With the formerly-new encounter model, one of the things that can be discovered is a village. And this will only be regularized and improved in the encounter model Mark III, which I”m working on right now. Today, I’d like to talk about the purpose and eventual function of villages. I mentioned some of this in my earlier post about culture, but I’ll expand on that here.
My initial conception of the world of Strategic Primer (before this campaign started) was of a generally empty world, except for players’ units and fortresses, and a few independent cities. Then I added occasional towns and cities, ruins, mines, and so forth—and then the formerly-new model, as I mentioned above. The world is now full of lots of things to discover, not all of them necessarily interesting to every player (depending on his or her needs). And it’s also full of villages.
There are villages all over—probably about one on every tile. Mind, these are small villages, no more than a few families each, but they’re there. Because they’re so small, they’re easy to miss, even if you’re looking for them. And there isn’t much they can do at any given time. Therefore, while they’ll quite willingly give you their allegiance (at least if you have a fortress nearby), that allegiance might be short-lived if you do little for them and another player moves through.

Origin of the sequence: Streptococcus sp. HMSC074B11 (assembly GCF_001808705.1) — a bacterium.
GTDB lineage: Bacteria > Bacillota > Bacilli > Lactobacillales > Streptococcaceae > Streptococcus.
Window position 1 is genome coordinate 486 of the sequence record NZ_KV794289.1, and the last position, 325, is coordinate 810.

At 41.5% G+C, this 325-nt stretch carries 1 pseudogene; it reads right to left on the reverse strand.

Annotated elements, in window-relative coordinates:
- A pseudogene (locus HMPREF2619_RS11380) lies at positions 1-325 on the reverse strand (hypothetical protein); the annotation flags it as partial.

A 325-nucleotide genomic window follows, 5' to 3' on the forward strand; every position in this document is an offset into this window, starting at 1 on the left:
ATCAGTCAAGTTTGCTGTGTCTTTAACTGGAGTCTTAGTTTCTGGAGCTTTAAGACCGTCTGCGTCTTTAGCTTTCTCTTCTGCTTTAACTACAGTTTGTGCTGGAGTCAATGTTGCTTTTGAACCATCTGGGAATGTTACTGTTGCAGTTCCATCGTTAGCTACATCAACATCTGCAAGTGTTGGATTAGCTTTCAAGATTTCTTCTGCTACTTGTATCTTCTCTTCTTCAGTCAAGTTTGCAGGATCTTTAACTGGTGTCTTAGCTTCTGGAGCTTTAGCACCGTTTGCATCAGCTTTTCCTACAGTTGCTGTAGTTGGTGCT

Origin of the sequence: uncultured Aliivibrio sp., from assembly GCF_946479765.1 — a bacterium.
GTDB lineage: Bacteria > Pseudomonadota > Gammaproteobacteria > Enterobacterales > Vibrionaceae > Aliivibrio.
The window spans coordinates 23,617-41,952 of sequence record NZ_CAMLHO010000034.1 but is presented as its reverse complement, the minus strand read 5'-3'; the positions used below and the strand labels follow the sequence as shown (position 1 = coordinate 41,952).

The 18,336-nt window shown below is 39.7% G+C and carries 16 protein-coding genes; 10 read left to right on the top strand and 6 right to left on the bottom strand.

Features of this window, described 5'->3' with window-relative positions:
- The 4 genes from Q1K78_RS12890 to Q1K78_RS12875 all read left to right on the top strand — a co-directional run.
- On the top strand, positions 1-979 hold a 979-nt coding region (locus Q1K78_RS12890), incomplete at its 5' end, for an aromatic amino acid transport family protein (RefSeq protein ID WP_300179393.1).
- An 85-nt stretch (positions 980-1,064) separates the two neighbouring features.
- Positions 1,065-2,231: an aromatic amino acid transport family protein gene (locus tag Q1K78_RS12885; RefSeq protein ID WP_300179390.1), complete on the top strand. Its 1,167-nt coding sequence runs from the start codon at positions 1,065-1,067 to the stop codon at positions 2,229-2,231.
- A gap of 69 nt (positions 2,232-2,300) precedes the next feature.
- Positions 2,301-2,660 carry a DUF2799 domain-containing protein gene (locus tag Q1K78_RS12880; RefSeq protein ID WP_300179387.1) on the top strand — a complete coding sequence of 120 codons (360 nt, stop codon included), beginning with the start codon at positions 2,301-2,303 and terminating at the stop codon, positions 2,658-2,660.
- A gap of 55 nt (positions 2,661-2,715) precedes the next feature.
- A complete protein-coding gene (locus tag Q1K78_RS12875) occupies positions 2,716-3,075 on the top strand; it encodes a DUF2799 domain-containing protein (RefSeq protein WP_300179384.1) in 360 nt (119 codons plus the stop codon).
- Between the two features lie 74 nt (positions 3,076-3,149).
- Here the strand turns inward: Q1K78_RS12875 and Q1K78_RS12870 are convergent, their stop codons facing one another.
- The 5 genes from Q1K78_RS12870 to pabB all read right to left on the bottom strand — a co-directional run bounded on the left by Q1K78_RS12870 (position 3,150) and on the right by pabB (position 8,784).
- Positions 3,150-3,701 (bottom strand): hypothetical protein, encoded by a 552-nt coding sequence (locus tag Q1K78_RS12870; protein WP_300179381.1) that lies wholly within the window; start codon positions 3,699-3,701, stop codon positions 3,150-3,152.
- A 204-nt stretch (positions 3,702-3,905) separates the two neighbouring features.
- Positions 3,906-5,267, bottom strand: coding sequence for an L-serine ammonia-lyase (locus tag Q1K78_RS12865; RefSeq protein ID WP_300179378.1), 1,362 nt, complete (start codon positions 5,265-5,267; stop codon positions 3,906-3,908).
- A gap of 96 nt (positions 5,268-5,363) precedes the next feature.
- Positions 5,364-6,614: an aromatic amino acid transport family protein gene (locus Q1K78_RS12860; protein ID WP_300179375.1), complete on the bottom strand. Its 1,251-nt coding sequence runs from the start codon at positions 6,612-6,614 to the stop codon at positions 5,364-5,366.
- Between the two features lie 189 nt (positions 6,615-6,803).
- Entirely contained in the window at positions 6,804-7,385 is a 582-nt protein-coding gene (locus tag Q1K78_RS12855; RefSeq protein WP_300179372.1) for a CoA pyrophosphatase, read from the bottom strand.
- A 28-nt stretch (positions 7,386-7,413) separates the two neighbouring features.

If a village gives you its allegiance, eventually (once I get my helper programs to support this …) they will keep watch for you, functioning as your eyes in the area. (Provided you send messengers periodically to get their reports, of course.) If you protect them and help supply their needs, they will give you much of their surplus resources, and even occasionally send you a new soldier or worker from the village.
But to reap these benefits, as the above summary implies, you can’t just sit there—you need to maintain a fortress nearby, keep in regular contact, defend them from enemies, and help meet resource shortages and improve the village.
What do you think?